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9 of 9 people found the following review helpful
Bride of New France is a debut novel by Canadian Suzanne Desrochers. It arrived with a 'must read' recommendation that it definitely lived up to.

Bride of New France tells the story of the filles du roi - the King's Daughters. In 1659 France is acting on the King's decree to "clean the streets". Clean the streets of the poor, the destitute, the beggars - "...troublesome sights for the young King and his regents". Seven year old Laure Beausejour is taken from her family and placed in the Salpêtriére Hospital - a building that housed prostitutes, criminals, the insane and the poor. It is here that Laure works in a dimly lit sewing room producing lace. She dreams of one day leaving, opening her own business and getting married.

She does get to leave, but not in the manner she had planned. The King is eager to populate New France - the French colony in Canada. In 1669 Laure and her friend Madeleine are chosen to be sent to Canada as brides for the male colonists and to produce children. Rumours of life in New France tell of a terrible climate and danger from all sides. They turn out to not be rumours.

I enjoy reading historical fiction, but this was even more of a treat as it was Canadian. Names and events brought to mind history lessons learned long ago. But Desrochers does more than bring it to mind - she brings it to life. The settings are full of fact based details that paint a vivid picture of both France and Canada. Desrochers' academic background in history serves her well. But it is the character of Laure I became so engrossed in. Her life in Salpêtriére is harsh, yet she dreams of something better and a future. When confronted with the brutal life that is New France, she still does not give in, despite being driven to the edge.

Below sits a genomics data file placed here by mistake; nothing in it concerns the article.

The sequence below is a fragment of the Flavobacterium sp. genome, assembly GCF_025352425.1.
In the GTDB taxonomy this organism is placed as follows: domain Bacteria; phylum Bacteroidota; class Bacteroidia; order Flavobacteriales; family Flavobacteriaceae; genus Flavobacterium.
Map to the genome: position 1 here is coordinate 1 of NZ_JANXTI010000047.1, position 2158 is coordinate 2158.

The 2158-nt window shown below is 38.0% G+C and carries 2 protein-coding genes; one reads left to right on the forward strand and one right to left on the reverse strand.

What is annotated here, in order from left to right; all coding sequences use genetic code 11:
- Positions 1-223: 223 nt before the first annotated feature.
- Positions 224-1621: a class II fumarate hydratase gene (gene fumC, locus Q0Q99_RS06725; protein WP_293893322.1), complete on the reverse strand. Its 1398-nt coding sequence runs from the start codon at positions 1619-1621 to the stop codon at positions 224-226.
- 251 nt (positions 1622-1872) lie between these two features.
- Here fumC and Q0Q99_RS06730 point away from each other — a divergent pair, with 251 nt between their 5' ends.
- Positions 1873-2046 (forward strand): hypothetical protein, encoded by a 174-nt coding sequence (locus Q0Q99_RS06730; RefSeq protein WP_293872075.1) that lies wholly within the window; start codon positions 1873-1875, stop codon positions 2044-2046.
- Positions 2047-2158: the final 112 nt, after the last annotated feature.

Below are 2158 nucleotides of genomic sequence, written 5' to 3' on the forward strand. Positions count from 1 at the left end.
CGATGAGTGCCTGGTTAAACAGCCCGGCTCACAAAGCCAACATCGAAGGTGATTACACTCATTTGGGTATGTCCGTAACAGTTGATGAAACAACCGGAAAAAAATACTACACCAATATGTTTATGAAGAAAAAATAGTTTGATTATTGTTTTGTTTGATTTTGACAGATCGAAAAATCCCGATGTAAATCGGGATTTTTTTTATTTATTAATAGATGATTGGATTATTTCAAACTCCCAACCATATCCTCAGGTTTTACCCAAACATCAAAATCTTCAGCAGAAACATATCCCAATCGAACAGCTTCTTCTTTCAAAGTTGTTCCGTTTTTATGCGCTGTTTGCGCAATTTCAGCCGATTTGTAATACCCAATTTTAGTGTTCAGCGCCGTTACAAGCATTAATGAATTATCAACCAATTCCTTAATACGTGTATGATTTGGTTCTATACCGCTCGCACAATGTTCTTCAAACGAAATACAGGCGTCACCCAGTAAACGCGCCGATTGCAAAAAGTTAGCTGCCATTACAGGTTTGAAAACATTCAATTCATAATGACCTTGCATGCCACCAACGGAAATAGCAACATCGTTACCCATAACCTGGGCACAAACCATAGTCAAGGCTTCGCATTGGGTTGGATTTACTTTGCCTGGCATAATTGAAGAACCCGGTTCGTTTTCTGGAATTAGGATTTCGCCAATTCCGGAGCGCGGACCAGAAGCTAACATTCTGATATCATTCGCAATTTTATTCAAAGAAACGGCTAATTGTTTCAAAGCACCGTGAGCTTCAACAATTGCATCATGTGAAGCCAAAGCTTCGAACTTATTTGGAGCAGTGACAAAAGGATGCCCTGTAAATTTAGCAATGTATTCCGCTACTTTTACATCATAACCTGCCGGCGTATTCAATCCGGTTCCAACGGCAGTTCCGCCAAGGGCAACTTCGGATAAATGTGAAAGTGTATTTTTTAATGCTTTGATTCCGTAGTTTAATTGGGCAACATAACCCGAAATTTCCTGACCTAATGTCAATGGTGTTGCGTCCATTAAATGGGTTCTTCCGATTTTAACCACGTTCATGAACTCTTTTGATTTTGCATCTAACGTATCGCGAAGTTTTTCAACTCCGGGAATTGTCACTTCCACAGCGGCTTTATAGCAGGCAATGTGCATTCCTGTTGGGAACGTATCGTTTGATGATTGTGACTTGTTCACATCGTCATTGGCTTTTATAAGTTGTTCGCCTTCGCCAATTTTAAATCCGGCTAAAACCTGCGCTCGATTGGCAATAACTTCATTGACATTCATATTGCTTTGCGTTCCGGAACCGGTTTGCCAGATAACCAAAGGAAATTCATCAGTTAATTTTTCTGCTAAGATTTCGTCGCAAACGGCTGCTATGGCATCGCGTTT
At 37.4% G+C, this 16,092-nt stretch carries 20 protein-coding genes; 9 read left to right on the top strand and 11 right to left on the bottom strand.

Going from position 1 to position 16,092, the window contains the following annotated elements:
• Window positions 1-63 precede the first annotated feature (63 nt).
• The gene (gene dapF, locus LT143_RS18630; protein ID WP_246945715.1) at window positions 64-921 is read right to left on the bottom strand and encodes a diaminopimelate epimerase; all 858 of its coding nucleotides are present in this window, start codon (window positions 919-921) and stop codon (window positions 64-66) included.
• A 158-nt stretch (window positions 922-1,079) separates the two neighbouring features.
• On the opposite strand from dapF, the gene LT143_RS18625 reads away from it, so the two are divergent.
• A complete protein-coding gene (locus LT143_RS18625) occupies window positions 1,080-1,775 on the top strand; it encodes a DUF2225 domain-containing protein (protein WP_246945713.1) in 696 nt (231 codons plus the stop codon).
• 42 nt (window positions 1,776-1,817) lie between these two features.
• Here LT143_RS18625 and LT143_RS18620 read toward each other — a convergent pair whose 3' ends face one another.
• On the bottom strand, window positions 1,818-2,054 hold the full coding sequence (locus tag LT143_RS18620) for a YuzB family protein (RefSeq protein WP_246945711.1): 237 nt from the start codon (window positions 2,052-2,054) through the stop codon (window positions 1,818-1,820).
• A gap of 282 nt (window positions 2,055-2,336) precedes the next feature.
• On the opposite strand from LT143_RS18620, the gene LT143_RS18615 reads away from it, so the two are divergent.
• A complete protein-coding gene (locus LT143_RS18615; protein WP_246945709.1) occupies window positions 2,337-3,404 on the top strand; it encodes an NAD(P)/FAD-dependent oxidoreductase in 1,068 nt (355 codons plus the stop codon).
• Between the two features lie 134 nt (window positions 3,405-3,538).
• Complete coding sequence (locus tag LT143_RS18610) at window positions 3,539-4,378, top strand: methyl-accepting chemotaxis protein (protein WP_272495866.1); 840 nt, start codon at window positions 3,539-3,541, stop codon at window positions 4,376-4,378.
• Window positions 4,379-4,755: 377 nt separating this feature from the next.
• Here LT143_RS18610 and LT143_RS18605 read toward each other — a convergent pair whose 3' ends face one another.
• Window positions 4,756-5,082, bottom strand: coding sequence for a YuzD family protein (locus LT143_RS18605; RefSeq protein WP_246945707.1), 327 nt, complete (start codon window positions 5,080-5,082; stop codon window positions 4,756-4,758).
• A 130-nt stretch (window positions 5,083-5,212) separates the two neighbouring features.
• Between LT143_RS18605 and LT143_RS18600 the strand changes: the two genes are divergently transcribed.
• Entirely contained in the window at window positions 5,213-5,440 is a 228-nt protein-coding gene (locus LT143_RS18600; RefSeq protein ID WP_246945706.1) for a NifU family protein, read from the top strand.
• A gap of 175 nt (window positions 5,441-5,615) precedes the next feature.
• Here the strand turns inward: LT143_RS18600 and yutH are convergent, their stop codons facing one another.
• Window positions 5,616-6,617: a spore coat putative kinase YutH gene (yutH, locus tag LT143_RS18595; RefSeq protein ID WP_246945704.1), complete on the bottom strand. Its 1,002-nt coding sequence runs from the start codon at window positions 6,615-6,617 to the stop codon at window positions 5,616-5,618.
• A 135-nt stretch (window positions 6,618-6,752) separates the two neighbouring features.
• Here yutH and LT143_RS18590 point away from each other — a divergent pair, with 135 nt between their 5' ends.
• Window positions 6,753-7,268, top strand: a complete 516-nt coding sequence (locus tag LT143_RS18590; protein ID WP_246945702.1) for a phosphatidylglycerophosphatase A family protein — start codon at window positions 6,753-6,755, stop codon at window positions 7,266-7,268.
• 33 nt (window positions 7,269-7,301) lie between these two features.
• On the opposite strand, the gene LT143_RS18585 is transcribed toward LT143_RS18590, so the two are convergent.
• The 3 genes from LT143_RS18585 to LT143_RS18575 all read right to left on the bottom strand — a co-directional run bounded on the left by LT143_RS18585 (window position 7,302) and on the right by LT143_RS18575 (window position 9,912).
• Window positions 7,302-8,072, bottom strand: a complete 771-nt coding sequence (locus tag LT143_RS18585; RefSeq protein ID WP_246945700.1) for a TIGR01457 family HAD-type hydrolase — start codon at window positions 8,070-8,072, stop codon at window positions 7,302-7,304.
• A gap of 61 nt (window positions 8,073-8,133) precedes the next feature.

The first half of the book, in France, involves more detail and serves almost as set up for the Canadian part of the novel. Desrochers surprised me here - Laure's character does not follow the path I expected. Her choices lead to some interesting plot lines and an ending I didn't expect. My only criticism - I wanted more of the Canadian life. The focus is on Laure, but I was interested in some of the secondary characters as well. Madame Rouillard, the bar owner/midwife has stories of her own to tell. And I'm curious as to what was in store for Laure after the book ended.

A fascinating historical read about a period and place not as well documented as the English settlements. I look forward to more fiction from Suzanne Desrochers.
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3 of 3 people found the following review helpful
on September 5, 2011
Suzanne Desrochers' debut novel, Bride of New France, began as an M.A. thesis project. Fascinated since childhood by the legendary filles du roi, the young Frenchwomen sent to Canada to produce a population for the new colony, the author set out to learn more. With a distinct lack of data, this was no easy task.

Transforming dry facts into a fictional story; creating characters that walk off the page from numbers and records is the aspect of the novel that intrigues me most about the form. And I suggest Desrochers does a fine job of creating an imaginary world and setting her characters in it. Furthermore, her writing is solid. She spins a good yarn; her use of language is fresh and beautiful without being overdone. To the author's credit, the novel reads easily without succumbing to the category of an easy read.

A brief but dramatic prologue introduces our protagonist, Laure Beauséjour, in crisis, and succinctly sets the social landscape of seventeenth-century Paris. The story then picks up a few years later. Laure is now at the Salpêtrière, a pivotal institution in the mass incarceration of the poor of Paris. Here we see Laure interact with peers and witness her reaction to the consequences of their dire circumstances.